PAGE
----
Tell us about the ways your new life in Iceland differs from that back home. Did you have trouble getting used to the new circumstances? Did you experience culture shock?

A big focus of my blog is the fact that Iceland is both very familiar and brand new to me, every day. From wandering around the streets here in Reykjavik as a child, I know the city well, but always find some new angle or secret or wonder that those born here have stopped seeing. Hence the name of the blog! As far as how different it is from California, when I lived here in the early Nineties Reykjavik was still very provincial, with little shops in every neighborhood where the shopkeepers knew your name. There were two types of pasta available, spaghetti and macaroni, and that’s it. We had Cocoa Puffs, Corn Flakes and Cheerios, period. The local “yogurt,” Skyr, came plain and with blueberry flavor, in one packaging size. Today there are probably at least 30 different versions of Skyr and yogurt, in all flavors and sizes, and almost anything you can buy in the States you can get here. If not you can order it online. US culture has usurped Icelandic culture and isn’t going anywhere any time soon. The only main difference in cultures is how rude Icelanders can be, especially in public places. The part of me that learned about Elbow Room, Social Courtesy and Customer Service will always have a hard time accepting the blunt and colder side of the Icelandic identity.

Do you think you were fully prepared for what awaited you in Iceland? If you could, would you change some decisions/preparations you made?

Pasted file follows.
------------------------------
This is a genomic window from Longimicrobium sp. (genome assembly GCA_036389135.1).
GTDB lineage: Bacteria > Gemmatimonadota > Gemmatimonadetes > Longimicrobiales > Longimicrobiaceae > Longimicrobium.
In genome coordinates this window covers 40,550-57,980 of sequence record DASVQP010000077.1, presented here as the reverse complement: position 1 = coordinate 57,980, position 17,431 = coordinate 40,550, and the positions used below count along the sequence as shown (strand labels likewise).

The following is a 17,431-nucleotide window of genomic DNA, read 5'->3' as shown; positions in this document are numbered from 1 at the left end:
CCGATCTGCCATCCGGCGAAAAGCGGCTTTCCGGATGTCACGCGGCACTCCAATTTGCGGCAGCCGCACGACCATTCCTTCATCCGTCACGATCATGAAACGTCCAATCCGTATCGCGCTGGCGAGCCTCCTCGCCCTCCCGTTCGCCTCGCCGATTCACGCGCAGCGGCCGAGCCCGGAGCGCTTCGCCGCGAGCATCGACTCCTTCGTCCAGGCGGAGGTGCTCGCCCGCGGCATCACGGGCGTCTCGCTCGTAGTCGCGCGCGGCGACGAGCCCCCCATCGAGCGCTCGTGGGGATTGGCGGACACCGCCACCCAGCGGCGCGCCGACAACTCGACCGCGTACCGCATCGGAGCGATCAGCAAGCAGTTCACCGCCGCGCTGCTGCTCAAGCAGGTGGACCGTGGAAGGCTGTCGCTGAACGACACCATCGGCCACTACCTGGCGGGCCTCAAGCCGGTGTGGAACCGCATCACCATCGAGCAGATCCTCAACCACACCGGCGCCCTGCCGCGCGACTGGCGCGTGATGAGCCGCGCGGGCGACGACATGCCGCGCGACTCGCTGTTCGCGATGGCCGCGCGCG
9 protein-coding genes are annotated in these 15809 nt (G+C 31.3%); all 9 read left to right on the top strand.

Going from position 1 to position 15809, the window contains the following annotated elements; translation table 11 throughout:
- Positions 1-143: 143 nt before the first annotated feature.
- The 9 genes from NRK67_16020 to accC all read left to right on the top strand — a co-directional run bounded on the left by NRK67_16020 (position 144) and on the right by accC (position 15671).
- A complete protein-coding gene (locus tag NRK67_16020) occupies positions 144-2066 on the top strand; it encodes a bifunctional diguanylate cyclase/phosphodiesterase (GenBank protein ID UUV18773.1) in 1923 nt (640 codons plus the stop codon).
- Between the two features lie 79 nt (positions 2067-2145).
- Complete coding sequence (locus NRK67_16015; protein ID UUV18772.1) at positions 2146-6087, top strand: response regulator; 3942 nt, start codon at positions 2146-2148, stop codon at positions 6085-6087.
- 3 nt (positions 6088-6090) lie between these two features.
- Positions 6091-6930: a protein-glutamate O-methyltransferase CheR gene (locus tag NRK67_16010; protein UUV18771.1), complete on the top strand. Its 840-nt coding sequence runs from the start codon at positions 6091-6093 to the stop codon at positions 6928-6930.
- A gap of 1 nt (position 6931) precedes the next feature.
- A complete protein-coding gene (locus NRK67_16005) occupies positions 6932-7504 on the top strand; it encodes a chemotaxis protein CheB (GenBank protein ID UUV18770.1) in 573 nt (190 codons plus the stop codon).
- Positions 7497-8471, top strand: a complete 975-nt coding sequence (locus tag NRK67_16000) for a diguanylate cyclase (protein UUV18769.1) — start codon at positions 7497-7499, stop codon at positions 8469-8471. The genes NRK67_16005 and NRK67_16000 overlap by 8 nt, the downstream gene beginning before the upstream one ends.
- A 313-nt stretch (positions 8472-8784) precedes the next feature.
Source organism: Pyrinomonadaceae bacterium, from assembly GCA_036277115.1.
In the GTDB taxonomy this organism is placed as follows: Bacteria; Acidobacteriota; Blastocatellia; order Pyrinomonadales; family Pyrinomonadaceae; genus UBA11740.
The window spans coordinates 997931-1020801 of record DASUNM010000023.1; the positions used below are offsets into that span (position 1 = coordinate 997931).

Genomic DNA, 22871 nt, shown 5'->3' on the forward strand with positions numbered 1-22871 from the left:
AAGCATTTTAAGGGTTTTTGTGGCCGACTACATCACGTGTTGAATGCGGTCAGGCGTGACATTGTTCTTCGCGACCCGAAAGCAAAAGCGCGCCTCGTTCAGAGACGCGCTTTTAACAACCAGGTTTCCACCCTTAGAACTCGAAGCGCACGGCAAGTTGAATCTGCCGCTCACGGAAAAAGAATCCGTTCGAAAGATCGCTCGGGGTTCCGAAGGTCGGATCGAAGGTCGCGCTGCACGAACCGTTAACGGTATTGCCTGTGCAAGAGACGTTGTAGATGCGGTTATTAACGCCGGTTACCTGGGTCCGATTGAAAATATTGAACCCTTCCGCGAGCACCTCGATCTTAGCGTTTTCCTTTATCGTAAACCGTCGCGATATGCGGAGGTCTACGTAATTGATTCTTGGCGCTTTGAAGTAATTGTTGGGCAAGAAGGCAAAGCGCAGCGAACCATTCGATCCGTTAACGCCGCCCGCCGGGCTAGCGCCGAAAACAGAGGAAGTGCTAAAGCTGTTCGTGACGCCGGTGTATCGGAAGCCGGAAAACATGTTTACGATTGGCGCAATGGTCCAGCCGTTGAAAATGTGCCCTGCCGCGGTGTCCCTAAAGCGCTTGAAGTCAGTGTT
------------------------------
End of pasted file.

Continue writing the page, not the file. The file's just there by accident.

I think, based on my history, that I was prepared, and knew what to expect. On second thought, though, I don’t think I understood how island life really works back fifteen years ago. It took me a long time to be trusted and accepted long term here. When I first came back I was shiny and new, and there weren’t as many expats as there are now. When the shine wore off, though, and I was just another resident of the “village” that is Downtown Reykjavik, I had to prove that I had the tenacity to survive social scenarios and life changes the way people from small communities do: you learn to turn a blind eye to many things, and to forgive and forget indiscretions. You learn that we’re all stuck here together, and that we have to take care of each other, long term, and that trust is definitely not a cheap commodity.

Every expat knows that expat life comes with some hilarious anecdotes and funny experiences. Care to share one with us?